Eight captive adult female white-tailed deer housed at the Alternative Livestock Research Facility of the University of Saskatchewan located near Saskatoon, Saskatchewan (52° 02′ N and 106° 28′ W) were used for this study. They were kept on native grass and alfalfa pasture and ranged in age from 3 to 7 y. Each deer was immobilized on 2 separate occasions in a crossover trial between September 5th and 14th, 2006 with a 7-day washout period to allow metabolism of the drugs between immobilization events. Deer were manually herded into a large corral and selected deer were dart injected with a combination of carfentanil citrate (Wildnil, ZooPharm, Fort Collins, Colorado, USA) and medetomidine hydrochloride (Domitor, Pfizer Animal Health, Kirkland, Quebec) using a 2-mL Dan-Inject dart syringe delivered remotely using a Dan Inject JM CO2 powered rifle (DanInject, Fort Collins, Colorado, USA). A standardized dose of 1.2 mg medetomidine hydrochloride (1 mg/mL) and 0.9 mg carfentanil citrate (3 mg/mL) was used for immobilization based on previously published dosages of carfentanil and xylazine and prior clinical experience using carfentanil and other alpha-2 agonists in deer and other ungulates. A medetomidine dosage of approximately 20 μg/kg was chosen as the target dosage based on etorphine-xylazine combinations recommended for use in white-tailed deer (1), assuming a clinical equipotency of approximately 15 times for medetomidine compared to xylazine (13). A carfentanil dosage of approximately 15 μg/kg was used initially to determine if side effects seen with other opioid-alpha-2 combinations could be avoided or significantly reduced. Injections were targeted in the large muscles of the hind leg and time until first signs of ataxia, sternal recumbency, and loss of consciousness were recorded for each immobilization event.

All deer were blindfolded when deemed safe to approach and some were physically restrained in lateral recumbency when necessary. Vital rates (pulse, respiration, rectal temperature) were recorded every 10 min and between 15 and 20 min post-injection an arterial blood sample was obtained for blood gas analysis from the auricular artery, which was catheterized using a 22-gauge over-the-needle catheter. Blood pressure measurements were recorded directly through this catheter using a Surgivet V6400 (Smiths Medical North America, Waukesha, Wisconsin, USA) physiological monitor. Blood gas parameters were immediately evaluated using a field i-STAT Portable Clinical Analyzer (i-STAT Corporation, East Windsor, New Jersey, USA). Reversal of immobilization was accomplished by simultaneously administering 1.5 mg/kg (50 mg/mL) naltrexone HCl (Voigt Global Distribution LLC, Kansas City, Missouri, USA) and 0.1 mg/kg (5 mg/mL) of atipamezole hydrochloride (Antisedan; Novartis Animal Health, Mississauga, Ontario) either IM or IN. Intranasal drug administration was accomplished by inserting a 3 French catheter into the ventral nasal meatus and advancing the tip to the level of the medial canthus of the eye (approximately 8 cm) and injecting the naltrexone in one nasal cavity and the atipamezole in the opposing nasal cavity with separate syringes. The head and neck were briefly held elevated in a horizontal position and maintained there until no liquid was visible running out of the nasal cavity. Differences in arousal times (time to sternal recumbency, standing, and head up) were assessed using a paired 2-sample t-test that assumed unequal variance (Microsoft Excel) with differences considered to be significant if P was < 0.05. All procedures used during this study were approved by the University of Saskatchewan Committee on Animal Care and Supply, Protocol number 2006-0048.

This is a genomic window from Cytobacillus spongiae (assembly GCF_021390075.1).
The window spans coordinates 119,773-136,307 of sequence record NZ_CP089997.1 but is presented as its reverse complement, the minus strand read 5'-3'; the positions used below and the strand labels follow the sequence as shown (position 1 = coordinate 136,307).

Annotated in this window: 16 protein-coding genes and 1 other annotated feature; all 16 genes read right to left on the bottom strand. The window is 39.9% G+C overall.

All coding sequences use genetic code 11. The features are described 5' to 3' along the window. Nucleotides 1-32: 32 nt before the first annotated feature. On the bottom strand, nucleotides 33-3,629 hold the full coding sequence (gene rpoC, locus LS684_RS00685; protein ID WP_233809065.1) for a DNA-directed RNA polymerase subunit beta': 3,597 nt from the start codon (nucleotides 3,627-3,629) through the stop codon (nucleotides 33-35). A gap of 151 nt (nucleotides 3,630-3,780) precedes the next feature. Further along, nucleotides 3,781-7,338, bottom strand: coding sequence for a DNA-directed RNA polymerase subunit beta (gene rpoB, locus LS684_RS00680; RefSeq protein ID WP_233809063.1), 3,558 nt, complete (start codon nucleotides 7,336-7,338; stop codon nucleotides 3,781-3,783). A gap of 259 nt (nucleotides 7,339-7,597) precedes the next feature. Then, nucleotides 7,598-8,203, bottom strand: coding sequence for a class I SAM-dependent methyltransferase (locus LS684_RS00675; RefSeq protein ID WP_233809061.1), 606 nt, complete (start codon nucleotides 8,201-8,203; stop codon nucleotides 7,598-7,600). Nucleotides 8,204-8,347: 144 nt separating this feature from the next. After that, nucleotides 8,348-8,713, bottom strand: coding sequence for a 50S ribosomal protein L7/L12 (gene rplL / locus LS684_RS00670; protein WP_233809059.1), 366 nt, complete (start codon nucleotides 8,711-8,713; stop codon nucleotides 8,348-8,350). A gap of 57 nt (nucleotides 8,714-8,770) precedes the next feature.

Results

The carfentanil/medetomidine combination proved to be unreliable at the dosages used for consistently immobilizing captive white-tailed deer. There was no significant difference between immobilization parameters between 1st and 2nd immobilization attempts for each animal. For immobilization attempts during which deer actually became recumbent with the initial dose (n = 14), the mean carfentanil dosage (± s) was 14.2 ± 1.11 μg/kg and medetomidine dosage was 17.8 ± 2.03 μg/kg. These deer became initially ataxic at 7.33 ± 2.48 min, became sternally recumbent at 11.4 ± 3.53 min, and were unconscious at 13.3 ± 3.13 min after dart injection. Inductions were characterized by long periods of hypermetria in some cases. Two of the 16 immobilizations did not result in complete immobilization and the deer had to be manually restrained prior to becoming recumbent on their own. These 2 deer showed signs of moderate ataxia, typical hackneyed gait, and mild excitement, which are typical of low-dose narcotic administration in wild ungulates (12). Data from these deer were excluded from all calculations, as they did not become fully immobilized from the carfentanil/medetomidine combination. Four of the remaining 14 immobilizations were considered successful, but less than ideal as deer became recumbent, but were in a light plane of anesthesia, requiring minimal manual restraint during handling, and data from these deer were included. Two of these deer were from the IM group and 2 were from the IN group, so there was no effect on subsequent reversal. All other immobilizations (n = 10) were successfully performed and allowed deer to be approached for blindfold application without arousal. Most immobilized deer were initially in sternal recumbency, but were in lateral recumbency when deemed safe to approach.